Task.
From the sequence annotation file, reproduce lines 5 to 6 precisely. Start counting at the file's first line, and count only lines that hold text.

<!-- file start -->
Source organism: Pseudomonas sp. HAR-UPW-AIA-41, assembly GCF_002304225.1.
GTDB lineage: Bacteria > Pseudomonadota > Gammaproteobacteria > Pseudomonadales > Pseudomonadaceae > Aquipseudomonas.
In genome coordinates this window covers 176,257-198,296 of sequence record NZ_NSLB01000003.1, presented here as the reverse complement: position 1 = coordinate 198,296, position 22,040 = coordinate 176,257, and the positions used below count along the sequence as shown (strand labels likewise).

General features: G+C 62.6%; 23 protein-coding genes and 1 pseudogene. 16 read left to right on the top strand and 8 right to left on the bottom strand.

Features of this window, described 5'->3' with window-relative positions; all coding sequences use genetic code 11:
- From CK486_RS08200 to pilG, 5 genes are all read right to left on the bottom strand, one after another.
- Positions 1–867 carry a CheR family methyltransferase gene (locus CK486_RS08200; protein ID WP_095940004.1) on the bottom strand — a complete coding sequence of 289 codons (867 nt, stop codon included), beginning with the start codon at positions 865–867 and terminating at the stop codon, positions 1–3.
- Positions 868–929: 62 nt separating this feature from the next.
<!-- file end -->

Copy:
Features of this window, described 5'->3' with window-relative positions; all coding sequences use genetic code 11:
- From CK486_RS08200 to pilG, 5 genes are all read right to left on the bottom strand, one after another.